The Rhode Island House of Representatives on Friday passed three gun bills that supporters say are intended to reduce gun violence, but that critics say impinge on the rights of gun owners.
Lawmakers approved on a vote of 43-26 a bill that would limit magazine capacity to 10 rounds.
Supporters of the legislation say high-capacity magazines enable mass shootings, including the one in Uvalde, Texas, that left 21 people dead. Opponents said the measure would turn lawful owners of those magazines into criminals.
“There are hundreds of thousands of these magazines already distributed across the state. They’re going to be there. The only way — ask the state police — the only way they’re going to enforce a high capacity magazine ban is when someone is being charged with another offense. So again, they’re not going to come into a house in Burrillville and knock on the door and ask the person to offer up allowing their safe to be searched for high capacity magazines,” Rep. David Place, R-Burrillville, told NBC 10 News.
Numerous proposed amendments, including a grandfather clause and compensating owners of high-capacity magazines, were defeated during nearly four hours of debate.
“By the way, the criminals said to say congratulations on passing this bill today. They very much appreciate that people who want to legally defend themselves will have less fire power than they will,” said Deputy Speaker Charlene Lima of Cranston.
She received a round of applause from gun rights advocates, visible in the gallery in their yellow shirts.
House Speaker Joe Shekarchi responded with a warning.
“I appreciate the passion in this debate, and I appreciate everyone being able to be here in person. But we must maintain decorum,” Shekarchi said, before he was interrupted by a heckler. “If decorum is not maintained, I will clear the gallery and close it and everybody can watch it on TV. If you want to test me, I’ll clear the gallery right now.”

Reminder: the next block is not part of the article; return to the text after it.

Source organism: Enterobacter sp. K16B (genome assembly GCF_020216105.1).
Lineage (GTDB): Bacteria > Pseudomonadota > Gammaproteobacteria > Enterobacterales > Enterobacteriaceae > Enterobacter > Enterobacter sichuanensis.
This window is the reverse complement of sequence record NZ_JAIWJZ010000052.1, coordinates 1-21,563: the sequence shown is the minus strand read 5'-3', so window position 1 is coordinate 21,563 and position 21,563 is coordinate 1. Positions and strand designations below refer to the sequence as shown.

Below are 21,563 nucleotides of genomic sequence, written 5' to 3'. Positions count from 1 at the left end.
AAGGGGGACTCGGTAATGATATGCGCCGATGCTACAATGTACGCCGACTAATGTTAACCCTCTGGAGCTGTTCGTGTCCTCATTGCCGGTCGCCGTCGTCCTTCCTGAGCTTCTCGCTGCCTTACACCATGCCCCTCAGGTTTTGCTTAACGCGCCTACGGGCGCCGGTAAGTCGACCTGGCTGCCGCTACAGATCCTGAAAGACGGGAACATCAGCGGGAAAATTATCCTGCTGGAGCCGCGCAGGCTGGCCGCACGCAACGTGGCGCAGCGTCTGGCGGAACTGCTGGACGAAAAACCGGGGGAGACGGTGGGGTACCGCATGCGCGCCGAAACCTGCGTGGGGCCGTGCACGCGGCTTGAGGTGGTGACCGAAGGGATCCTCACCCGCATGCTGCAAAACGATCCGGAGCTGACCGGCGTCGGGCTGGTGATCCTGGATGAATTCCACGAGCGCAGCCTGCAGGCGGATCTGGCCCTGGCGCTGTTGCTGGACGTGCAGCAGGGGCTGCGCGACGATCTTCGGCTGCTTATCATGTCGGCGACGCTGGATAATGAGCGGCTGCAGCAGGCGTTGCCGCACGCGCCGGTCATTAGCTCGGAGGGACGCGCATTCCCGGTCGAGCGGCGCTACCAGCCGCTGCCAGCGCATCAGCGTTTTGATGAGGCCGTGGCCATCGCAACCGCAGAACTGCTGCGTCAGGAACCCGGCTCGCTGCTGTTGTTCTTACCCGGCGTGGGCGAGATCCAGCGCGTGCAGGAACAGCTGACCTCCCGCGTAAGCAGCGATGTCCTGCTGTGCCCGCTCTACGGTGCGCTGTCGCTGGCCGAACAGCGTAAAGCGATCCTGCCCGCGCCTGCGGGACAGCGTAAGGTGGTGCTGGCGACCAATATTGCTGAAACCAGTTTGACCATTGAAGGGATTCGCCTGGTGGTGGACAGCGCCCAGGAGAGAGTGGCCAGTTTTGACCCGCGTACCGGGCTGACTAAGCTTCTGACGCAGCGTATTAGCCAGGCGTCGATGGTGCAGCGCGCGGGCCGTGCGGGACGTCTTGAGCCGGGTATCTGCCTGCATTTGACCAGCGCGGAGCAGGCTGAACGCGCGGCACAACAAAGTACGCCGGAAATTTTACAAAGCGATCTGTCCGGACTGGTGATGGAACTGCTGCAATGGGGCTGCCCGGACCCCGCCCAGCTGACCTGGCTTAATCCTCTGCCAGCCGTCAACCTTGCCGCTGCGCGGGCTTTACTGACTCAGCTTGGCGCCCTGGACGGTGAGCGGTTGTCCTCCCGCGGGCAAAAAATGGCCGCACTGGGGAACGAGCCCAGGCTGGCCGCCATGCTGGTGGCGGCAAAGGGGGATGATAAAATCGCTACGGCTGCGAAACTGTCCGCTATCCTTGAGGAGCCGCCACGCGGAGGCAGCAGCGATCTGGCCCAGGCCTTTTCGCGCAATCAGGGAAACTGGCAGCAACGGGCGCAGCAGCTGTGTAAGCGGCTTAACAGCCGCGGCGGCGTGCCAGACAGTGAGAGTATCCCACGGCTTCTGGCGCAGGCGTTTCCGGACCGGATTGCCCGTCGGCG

Before the debate began, state Attorney General Peter Neronha urged lawmakers not to amend it with a grandfather clause or exemption for the current owners of high-capacity magazines.
“Let me be clear—we need to reduce the supply of high-capacity magazines in Rhode Island. The addition of a grandfather clause would render this legislation unenforceable and functionally meaningless and is unnecessary to protect law-abiding gun owners in Rhode Island. This legislation has my full support as written, and I urge its passage,” Neronha said in a letter to House Judiciary Chairman Robert Craven.
The bill would give owners of high-capacity magazines three ways to comply with the law within six months of it being enacted. They can permanently modify the device, surrender it to their local police department or to the state police, or transfer or sell it to a federally licensed dealer or to a person who is lawfully permitted to own or possess it.
The bill provides exceptions for current and retired law enforcement officers and active duty military or National Guard members.
Lawmakers then voted 52-16 to approve a bill that would raise the age for gun and ammunition sales from 18 to 21.
People under 21 are already prohibited from buying a handgun in Rhode Island.
The third bill, a ban on the open carry of loaded shotguns and rifles in public, passed 53-16. The General Assembly said a violation would be punishable by up to five years in prison, or a fine up to $5,000, or both.
The bill makes exceptions for law enforcement, military, and people legally engaged in hunting activity.
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